I'm going to take a stab at explaining something about myself which really bothers me; based on R' Kluger's observation, I'm pretty sure others do it, too.
I hear about a tragedy on the news, let's say a shooting, and it hurts. But then I hear that the victim was in trouble himself, was involved with a gang maybe, and it hurts a little less. Take the collar bomb story from a while back, and the FBI's determination that the victim was in on the plot at the beginning – oh, then I guess that's not so bad.
Or a man comes to my door collecting for tzedakah, and he describes a heartrending situation. He has ten children, his wife is ill, his parents are ill, the family has great debt and he needs help to marry off his daughter. I can see his bad teeth. He has letters vouching for his authenticity. I want to cry, to pull out my wallet and give him whatever I have. But then I ask him what he does for a living, and the answer is that he sits and learns. Oh, wait a minute, some part of me says. Then I don't feel quite as sympathetic.
I could give many examples of practical wrongs or ethical wrongs or halachic wrongs we diagnose, consciously or subconsciously, as reasons for others' suffering: They built their homes near a volcano, they got involved with drugs, they opted not to go to college, and so on. They broke Shabbos, they engaged in illicit relations, they laundered money and defrauded the government.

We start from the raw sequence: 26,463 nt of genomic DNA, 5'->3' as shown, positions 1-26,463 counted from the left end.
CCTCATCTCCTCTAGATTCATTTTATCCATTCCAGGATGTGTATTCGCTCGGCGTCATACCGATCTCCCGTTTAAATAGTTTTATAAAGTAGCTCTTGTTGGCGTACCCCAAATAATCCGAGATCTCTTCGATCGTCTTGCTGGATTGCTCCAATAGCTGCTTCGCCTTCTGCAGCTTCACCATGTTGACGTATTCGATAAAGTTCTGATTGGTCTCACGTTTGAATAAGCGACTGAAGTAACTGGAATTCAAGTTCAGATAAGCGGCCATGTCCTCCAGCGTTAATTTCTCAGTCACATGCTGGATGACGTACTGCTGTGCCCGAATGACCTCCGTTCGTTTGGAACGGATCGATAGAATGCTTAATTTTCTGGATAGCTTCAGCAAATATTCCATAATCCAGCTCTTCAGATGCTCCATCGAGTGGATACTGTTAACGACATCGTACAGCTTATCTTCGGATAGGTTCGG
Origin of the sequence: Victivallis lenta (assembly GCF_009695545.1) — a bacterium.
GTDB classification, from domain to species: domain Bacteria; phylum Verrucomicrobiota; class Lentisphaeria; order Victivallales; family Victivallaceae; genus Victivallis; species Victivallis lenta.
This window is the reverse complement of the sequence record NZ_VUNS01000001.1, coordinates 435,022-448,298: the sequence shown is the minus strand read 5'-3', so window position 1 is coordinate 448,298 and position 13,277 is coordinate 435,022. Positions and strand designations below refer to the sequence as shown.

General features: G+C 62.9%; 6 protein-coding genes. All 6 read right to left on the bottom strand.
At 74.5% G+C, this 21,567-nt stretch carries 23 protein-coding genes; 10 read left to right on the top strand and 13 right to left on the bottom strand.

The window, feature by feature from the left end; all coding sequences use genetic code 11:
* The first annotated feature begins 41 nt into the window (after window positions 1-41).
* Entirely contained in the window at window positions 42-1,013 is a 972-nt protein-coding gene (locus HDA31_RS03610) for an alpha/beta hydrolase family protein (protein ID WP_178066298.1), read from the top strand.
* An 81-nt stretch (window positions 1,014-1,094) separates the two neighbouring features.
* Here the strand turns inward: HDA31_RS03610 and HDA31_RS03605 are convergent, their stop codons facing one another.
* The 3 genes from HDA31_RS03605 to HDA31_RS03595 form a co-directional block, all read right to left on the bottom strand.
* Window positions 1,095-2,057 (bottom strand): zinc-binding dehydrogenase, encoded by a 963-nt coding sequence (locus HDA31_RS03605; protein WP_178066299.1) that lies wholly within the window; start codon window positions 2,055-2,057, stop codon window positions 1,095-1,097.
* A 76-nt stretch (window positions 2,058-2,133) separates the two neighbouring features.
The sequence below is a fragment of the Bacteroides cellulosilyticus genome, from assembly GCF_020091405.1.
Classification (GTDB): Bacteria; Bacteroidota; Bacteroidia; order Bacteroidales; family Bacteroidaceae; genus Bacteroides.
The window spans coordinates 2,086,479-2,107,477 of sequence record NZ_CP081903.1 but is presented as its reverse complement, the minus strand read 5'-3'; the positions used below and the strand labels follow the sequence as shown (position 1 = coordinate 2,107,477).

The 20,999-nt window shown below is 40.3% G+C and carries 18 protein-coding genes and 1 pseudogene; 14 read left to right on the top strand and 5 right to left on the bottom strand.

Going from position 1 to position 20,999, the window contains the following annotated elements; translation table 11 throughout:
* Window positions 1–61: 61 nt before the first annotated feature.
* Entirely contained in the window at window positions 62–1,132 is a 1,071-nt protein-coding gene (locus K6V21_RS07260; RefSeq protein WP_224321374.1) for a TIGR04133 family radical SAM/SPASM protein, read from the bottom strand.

These calculations are often correct, from a logical standpoint, but on some level they are a defense mechanism. They come to make me feel less guilty about not helping, to make me feel less guilty for putting these people out of my mind and going about my life.
This is what R' Shlomo Kluger (grandson of the more famous R' Shlomo Kluger) saw in the actions of the righteous people of Kfar Sakhnia, who did not mourn for Yerushalayim (Gittin 57a). Those righteous people identified, as the gemara (such as Shabbos 119a) does, the sins of Yerushalayim: Failure to rebuke, lack of shame, disrespect, failure to educate their children in Torah, and so on. They saw reasons for her suffering, and accepted the resultant devastation as Divine will.
And then they saw no reason to mourn - and this was, itself, a grave sin.
Finding explanations for our own suffering is appropriate, and if they reduce the pain then so much the better.
Finding explanations of the suffering of others, to understand a cause and effect, to educate myself about proper behavior, is an obligation of my religion.
But using those explanations to numb my sensitivity, to fail to feel their pain, to fail to go to them and embrace them and cry with them – that's just wrong.
חטא חטאה ירושלים, said Yirmiyah. Yerushalayim has sinned. Guilty! But I am obligated to cry and fast and sit on the floor and feel pain in her pain, nonetheless. Her pain must be my pain.
Please! May this be the last Tisha b'Av on which we mourn.